I am 41 years old, thank you very much, and I must admit that at mid-life I have a few regrets. One is that when I was a kid I dropped out of Hebrew School and did not have my Bat Mitzvah at 13. Another is that I quit the piano. Still another that I never got to be a member of the Mickey Mouse Club. Well, some things we have control over and some things we don't. I may have missed the Mickey boat and perhaps I'll get back to the piano some day. For now, with my husband and children's encouragement, I am going back to get the religious school training I missed out on as a kid.
Better late than never.
What I most love about seeking out my religious heritage at this point in my life is that I find it very validating and life-affirming. Having already committed myself to a profession of peacemaking, it tickles me to now learn that peacemaking and "repairing the world" are purportedly some of G-d's greatest concepts. Since it is what I endeavor to do each day in my mediation and collaborative law practice, I think it is great how we are supposedly commanded in Psalm 34:15 that we should “seek peace and pursue it.” And where it says in the Bible that "happy (or blessed) are the peacemakers," I can attest that it is true. Helping people get along makes me so much happier than when my job was to fight cases and win at any cost. I feel very blessed indeed!
As with any school, there is homework. My religious school assignment for this week is to write a report about some readings from the Torah (the first 5 books of the Bible: Genesis, Exodus, Leviticus, Numbers, and Deuteronomy). There are some teachings in Leviticus that get me all revved up, such as the following:
1. "Do Not Stand By While Your Neighbor's Blood is Shed." Leviticus 19:16;
2. "Do Not Hate Your Brother in Your Heart." Leviticus 19:17;
3. "Do Not Take Revenge or Bear a Grudge Against a Member of Your People" Leviticus 19:18;
4. "You Shall Love Your Neighbor as Yourself." Leviticus 19:18; and
5. "You Shall Love [the Stranger Who Resides Among You] as Yourself." Leviticus 19:34.
What I like about all of these teachings is that they get back to The Golden Rule. (Not whomever holds the gold gets to make the rules, but rather "Do unto others as you would have them do unto you.")
It was Rabbi Hillel that was once challenged by a "heathen" to teach him the entire Torah while standing on one foot. The famous story goes that this person came before Hillel and told him he would only become a believer if Hillel could teach him the entire Torah while standing on one foot. Hillel is said to have taken the challenge, stood on one foot and replied, "What is hateful to you, do not do to your neighbor: that is the whole Torah while the rest is commentary; go and learn it."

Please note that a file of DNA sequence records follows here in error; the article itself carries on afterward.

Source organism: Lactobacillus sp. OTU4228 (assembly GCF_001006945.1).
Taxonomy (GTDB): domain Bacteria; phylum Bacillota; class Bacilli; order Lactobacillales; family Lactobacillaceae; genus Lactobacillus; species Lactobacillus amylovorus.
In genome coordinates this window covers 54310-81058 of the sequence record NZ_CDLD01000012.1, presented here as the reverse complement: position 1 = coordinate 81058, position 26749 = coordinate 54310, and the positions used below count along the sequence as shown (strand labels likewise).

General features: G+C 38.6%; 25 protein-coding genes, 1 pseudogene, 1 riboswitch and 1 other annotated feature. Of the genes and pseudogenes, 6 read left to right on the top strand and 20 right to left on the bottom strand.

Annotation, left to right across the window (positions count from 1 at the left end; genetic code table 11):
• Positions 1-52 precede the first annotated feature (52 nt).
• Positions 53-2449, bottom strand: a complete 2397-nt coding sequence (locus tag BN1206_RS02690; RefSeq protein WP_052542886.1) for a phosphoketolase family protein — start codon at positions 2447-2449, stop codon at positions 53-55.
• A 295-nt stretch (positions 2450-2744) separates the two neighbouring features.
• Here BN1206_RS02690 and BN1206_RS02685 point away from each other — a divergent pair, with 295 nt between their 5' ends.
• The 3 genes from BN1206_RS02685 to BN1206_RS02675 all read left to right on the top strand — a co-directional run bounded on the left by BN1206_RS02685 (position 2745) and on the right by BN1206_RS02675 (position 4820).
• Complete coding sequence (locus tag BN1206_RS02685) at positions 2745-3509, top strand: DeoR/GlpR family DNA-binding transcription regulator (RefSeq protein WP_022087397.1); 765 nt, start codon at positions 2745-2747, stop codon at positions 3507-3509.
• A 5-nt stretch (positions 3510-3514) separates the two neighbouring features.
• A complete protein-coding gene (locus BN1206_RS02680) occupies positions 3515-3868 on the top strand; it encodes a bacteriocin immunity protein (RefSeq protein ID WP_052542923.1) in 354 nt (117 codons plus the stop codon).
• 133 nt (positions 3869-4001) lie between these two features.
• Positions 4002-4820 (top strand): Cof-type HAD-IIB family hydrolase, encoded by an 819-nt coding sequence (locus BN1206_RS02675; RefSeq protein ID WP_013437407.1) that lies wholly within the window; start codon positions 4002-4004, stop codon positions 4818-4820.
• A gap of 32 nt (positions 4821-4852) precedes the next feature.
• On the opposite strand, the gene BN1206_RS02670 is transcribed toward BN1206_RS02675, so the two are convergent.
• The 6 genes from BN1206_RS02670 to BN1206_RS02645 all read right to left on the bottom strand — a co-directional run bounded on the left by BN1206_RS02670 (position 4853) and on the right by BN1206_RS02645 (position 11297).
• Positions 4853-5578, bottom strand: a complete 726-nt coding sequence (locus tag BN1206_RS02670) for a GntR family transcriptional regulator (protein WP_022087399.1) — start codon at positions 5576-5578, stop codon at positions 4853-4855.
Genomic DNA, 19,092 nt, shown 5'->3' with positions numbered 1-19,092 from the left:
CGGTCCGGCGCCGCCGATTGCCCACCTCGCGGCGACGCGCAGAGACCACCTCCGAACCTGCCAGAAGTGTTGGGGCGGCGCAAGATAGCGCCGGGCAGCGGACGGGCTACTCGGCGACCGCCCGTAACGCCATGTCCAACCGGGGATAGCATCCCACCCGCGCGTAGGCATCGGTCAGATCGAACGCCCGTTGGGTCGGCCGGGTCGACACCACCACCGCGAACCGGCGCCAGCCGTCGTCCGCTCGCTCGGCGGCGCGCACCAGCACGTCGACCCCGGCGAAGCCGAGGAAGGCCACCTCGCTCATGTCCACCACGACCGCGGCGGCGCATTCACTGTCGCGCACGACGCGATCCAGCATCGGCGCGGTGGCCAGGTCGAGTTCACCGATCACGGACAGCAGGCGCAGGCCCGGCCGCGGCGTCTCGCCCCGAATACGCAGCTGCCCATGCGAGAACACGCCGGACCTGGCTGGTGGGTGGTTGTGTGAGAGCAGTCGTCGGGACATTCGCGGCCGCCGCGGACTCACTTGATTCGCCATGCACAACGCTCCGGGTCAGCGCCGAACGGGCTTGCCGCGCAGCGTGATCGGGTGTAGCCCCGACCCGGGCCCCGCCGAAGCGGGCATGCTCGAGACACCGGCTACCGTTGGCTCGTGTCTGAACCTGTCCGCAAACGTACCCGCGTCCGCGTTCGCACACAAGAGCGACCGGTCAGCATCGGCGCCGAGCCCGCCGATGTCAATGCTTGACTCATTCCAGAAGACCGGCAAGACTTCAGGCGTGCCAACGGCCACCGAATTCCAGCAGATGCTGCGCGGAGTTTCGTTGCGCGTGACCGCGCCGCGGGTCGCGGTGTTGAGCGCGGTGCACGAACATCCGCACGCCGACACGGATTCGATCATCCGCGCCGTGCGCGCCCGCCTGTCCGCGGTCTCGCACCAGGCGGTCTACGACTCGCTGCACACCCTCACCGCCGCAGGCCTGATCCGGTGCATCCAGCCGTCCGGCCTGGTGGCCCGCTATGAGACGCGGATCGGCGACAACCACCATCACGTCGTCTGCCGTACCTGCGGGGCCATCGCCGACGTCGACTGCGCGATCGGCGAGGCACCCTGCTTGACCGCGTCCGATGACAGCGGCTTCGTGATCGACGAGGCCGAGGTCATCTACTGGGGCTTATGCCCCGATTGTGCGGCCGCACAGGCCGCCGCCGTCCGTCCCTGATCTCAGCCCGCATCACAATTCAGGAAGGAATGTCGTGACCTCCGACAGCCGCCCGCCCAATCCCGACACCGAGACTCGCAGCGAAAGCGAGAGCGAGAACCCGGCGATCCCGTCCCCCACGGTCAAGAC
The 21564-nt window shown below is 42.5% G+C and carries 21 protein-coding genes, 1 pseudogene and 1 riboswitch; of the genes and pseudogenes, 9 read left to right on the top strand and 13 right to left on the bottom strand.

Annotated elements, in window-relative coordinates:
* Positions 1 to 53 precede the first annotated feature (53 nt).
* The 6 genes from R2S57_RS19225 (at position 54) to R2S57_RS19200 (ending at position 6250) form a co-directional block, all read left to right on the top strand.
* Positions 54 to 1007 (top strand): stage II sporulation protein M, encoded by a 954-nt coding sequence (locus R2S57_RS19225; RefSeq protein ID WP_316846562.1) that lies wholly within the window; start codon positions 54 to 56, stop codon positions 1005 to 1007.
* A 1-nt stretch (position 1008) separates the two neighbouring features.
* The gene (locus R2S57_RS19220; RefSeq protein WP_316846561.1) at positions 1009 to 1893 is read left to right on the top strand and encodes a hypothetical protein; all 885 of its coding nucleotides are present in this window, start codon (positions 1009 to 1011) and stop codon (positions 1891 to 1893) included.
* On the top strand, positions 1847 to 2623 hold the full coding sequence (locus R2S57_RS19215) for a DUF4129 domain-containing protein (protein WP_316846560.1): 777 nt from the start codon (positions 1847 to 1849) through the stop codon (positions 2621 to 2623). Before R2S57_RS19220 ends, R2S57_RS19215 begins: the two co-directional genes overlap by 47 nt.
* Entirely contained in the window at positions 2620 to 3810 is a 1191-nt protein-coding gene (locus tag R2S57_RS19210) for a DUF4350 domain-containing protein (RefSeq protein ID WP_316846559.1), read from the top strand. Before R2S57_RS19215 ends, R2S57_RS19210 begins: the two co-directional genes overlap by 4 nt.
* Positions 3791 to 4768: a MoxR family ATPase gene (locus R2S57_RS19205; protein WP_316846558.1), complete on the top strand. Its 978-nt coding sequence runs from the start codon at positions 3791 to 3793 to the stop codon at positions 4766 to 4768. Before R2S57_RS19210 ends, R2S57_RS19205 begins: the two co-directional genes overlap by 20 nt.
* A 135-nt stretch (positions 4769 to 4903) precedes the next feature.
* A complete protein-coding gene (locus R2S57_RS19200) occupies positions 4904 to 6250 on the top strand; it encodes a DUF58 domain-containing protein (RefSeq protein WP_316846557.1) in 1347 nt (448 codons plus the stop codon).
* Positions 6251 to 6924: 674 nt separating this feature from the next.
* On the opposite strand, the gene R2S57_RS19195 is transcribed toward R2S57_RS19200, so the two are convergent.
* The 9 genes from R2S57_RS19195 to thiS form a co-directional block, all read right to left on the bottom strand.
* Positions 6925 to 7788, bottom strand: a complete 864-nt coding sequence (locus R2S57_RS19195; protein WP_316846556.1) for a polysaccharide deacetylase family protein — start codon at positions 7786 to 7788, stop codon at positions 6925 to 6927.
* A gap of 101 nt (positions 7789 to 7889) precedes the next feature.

Mediation is about helping other people by empowering them to solve their own problems in a peaceable way and get on with the living of their lives. It is also about getting people to help themselves and to help the very people they might have trouble getting along with. By the time people are ready to get divorced or file a law suit, chances are they have built up a lot of grudges and are having a difficult time letting go and "loving" the person they are fighting with as they love themselves. The concept of not hating your "brother" in your heart obliges us to deal openly and matter-of-factly with the person we are angry with. This is so anger does not fester, turn into hatred and grow. Anger and hatred cloud our thinking, making the task of dealing rationally and in everyone's best interest seem insurmountable. In mediation, we are able to address the angry feelings that may be festering. As we address them, we are able to resolve the issues that are keeping us from moving forward and getting closure. Apparently, there is an old Jewish proverb that goes, "Hatred makes a straight line crooked." We've also heard angry people express how they were seething with so much anger that they "couldn't see straight." When in the throes of these difficult feelings, it is a challenge to make the good choices that will keep us from saying or doing something we will regret later. However, it is worthwhile to make the good choices and, if it helps us, to re-read those teachings about brotherhood and loving others as yourself and whatnot. Yes, I think those old rabbis may have been on to something.
It may not be easy, but obviously, if we ourselves were to be the target of someone's rage, we would want for the angered person to treat us fairly, give us a chance to explain or apologize and correct our mistakes. Isn't this after all what all of these teachings have in common? What if you were the stranger in the strange land? What if you were the person who made the mistake? What if you were the neighbor who needed a hand? Or the spouse who needed to be forgiven? What if it was you?
The Torah teaches that it is indeed you; that we are all one and G-d is one with us. You are your own brother, your own neighbor and, having been placed on this earth, a chip off the old holy block. If we are to believe that we are all made in the image of our creator, then if you hurt another person--be they family, friend, stranger or foe--you hurt yourself. So stop hurting yourself. Start loving yourself. You can even do it standing on one foot.